Toronto Mayor John Tory announced measures to provide greater access to mental health service providers.

The new initiative focuses on supporting children and young people, seniors, frontline workers in community agencies, and indigenous, persons with disabilities and LGBTQ2 communities.

Residents are now able to call 211 to get connected with direct phone support (warm transfer) to mental health partners. Agencies involved in the initiative include Kids Help Phone and crisis text line, Progress Place Warm Line, Toronto Seniors Help Line, The Gerstein Crisis Centre, Ontario Psychological Association for Frontline Workers and Community Agencies, Caribbean African Canadian Social Services (CAFCAN), Cross Boundaries and Native Child and Familyhood Services.

Toronto COVID-19 enforcement

Toronto’s COVID-19 enforcement team continues to work to enforce physical distancing in public parks and squares. Yesterday Toronto by-law officers spoke to 1,000 people. Further to this, 1,900 social distancing signs and 3,000 no parking signs have been posted in public spaces. By-law officers have received positive feedback on their activities and will continue to have a presence over the long weekend in public parks and spaces.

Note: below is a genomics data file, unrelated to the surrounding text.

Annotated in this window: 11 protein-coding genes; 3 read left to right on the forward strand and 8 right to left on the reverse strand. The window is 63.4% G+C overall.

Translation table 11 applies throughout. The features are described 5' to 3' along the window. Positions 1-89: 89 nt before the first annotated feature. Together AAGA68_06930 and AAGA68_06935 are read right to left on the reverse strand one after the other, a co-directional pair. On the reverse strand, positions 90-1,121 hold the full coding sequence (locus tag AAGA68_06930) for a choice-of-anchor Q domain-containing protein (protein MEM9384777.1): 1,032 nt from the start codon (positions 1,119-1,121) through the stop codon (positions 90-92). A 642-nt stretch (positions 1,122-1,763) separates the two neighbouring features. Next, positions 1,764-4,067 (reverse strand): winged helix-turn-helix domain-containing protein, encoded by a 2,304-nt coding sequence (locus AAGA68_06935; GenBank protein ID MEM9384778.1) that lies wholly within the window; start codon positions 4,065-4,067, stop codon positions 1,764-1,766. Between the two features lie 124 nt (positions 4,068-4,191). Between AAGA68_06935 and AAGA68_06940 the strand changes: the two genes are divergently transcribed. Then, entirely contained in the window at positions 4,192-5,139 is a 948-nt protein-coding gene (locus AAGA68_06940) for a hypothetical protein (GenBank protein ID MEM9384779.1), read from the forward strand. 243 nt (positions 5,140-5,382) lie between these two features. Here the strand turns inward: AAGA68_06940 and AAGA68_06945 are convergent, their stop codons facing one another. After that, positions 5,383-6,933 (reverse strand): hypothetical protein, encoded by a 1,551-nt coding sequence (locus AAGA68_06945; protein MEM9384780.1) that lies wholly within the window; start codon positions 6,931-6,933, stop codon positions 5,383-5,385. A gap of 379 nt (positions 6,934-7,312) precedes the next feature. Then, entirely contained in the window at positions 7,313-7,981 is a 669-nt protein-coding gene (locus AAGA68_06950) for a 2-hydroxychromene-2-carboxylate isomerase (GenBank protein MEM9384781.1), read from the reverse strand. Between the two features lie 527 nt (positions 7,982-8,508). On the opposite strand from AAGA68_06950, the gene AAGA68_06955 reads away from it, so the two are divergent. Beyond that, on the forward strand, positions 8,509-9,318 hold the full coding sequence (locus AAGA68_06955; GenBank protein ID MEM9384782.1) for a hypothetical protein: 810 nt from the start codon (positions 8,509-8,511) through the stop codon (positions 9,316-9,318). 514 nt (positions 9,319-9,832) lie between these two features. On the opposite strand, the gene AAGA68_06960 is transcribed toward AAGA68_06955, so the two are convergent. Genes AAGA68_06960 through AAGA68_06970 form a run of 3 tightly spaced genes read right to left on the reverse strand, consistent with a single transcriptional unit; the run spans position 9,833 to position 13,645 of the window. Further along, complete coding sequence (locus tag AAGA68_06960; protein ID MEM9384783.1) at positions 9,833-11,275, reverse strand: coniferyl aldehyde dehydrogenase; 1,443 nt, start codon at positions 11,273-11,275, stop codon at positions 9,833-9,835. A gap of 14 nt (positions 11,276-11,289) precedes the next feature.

When asked by media Mayor Tory indicated that people should be held accountable if they are not adhering to by-laws and provincial orders but said this is ultimately up to law enforcement.

Ongoing public health protection activities

Dr. Eileen de Villa, Toronto’s Medical Officer of Health outlined the various measures being taken to keep residents safe in Toronto long-term care homes. She also explained that the more testing that is done, the better informed the public health response can be. She also said that long-term care homes and shelters are places where Toronto Public Health would like to see further testing. Dr. de Villa noted that Toronto Public Health is in conversation with the province regarding testing and that Toronto is using provincial testing to guide public health measures.

Dr. de Villa also cautioned that making an assessment based on existing numbers only provides a partial picture of what is occurring. She does not believe that Toronto has reached its peak. She noted that more testing will help inform public health practitioners where they are on the curve and what actions can be taken.

Dr. de Villa also responded to how Toronto is managing COVID-19 testing compared to Ottawa. In her remarks to media, she explained that Toronto has identified those who warrant testing based on public health assessments, even if they are not with the priority groups stipulated by the province

Chief Matthew Pegg, General Manager of Emergency Management announced that replacement surgical masks have been delivered and put into Toronto’s personal protective equipment (PPE) inventory. He further outlined that every morning the Emergency Operations Centre receives a comprehensive inventory report that is passed along to the Strategic Command Team. The delivery of masks returns the city to an inventory of six to eight weeks.